Talking about Good Times: Idioms

 Let’s say your friend has just returned from vacation.

If you don’t want to hear about every moment of her trip, just the best parts, you can say:  Tell me the highlights of your trip.  This means tell me about the parts that stand out, the parts that were most memorable.

A: What were the highlights of your trip?
B:  I saw the most incredible sunset.  Just as the sun was setting, some migrating geese flew by.

You could ask for the same information like this:

A: What stood out about your trip?
B: I loved people-watching on Venice Beach.

 Or, you could ask:
A:  What was the high point of your trip?
B:I loved not having to cook for myself.  It was fun to eat out a lot.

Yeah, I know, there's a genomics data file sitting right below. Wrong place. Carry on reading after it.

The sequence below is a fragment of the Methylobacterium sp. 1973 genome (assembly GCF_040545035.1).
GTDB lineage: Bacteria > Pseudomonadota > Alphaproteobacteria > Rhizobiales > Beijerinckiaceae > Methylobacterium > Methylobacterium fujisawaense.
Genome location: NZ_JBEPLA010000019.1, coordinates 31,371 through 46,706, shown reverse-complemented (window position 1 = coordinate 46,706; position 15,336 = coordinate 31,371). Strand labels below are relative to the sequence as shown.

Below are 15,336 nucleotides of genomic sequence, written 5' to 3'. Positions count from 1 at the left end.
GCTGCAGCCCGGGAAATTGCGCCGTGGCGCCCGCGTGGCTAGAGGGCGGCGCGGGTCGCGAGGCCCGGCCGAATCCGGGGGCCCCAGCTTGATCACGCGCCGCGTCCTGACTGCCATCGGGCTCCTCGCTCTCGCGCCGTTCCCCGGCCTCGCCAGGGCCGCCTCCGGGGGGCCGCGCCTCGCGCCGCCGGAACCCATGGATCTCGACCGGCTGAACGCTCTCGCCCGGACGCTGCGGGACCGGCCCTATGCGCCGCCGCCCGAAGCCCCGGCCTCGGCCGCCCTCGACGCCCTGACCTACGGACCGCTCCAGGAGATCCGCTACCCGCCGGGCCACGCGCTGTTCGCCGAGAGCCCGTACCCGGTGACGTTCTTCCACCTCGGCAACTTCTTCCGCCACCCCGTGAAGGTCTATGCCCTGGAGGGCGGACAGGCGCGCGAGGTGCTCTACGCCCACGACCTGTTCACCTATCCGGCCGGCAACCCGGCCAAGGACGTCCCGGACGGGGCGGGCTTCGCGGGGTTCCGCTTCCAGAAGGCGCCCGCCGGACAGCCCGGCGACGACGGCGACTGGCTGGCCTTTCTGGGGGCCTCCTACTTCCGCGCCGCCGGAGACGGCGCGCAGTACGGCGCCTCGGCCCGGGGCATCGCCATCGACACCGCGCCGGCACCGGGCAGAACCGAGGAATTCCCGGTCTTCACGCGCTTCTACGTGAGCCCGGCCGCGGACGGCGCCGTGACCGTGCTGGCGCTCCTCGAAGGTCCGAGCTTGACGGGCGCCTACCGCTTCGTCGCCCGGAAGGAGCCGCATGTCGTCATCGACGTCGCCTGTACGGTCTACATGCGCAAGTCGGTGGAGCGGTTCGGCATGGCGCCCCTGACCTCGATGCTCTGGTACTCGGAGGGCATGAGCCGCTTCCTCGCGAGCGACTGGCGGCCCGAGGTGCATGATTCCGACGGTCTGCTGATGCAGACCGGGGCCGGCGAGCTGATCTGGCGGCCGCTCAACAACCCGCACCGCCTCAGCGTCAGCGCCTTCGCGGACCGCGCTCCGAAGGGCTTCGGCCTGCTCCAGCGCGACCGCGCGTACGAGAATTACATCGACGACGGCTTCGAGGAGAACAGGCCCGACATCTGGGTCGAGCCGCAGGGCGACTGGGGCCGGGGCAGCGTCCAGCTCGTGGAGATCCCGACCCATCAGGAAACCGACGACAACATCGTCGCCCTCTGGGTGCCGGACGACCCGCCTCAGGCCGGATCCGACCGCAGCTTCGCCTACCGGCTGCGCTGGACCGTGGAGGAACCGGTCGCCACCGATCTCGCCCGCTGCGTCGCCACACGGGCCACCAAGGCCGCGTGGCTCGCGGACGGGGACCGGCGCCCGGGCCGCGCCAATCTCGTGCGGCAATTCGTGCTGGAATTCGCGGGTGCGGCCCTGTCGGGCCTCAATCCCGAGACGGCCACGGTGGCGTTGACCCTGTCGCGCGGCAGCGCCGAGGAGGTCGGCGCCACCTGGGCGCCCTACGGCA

If you want someone to go to the same place or do the same things, you might talk it up.  To talk something up (a separable phrasal verb) means to promote it.  You can put the noun object (or its pronoun replacement) between the verb and the preposition, or you can put the noun object after the final preposition.

After my trip to Mexico, I talked it up.  I talked up the people.  I talked up the service.  I talked the culture up as well.

Most people use YELP, Trip Advisory, or other on-line review sites to help them make decisions about a movie, a concert, a restaurant, or a hotel.

Thus, we often ask:

A:  Did it get good reviews?
B:  It got rave reviews.  The reviews were excellent.

Practice by answering the questions, below:

        • What were some of the highlights of your last vacation?
        • What was the high point of your weekend?
        • What is a restaurant or an event that you often talk up?
        • What is something you would give rave reviews?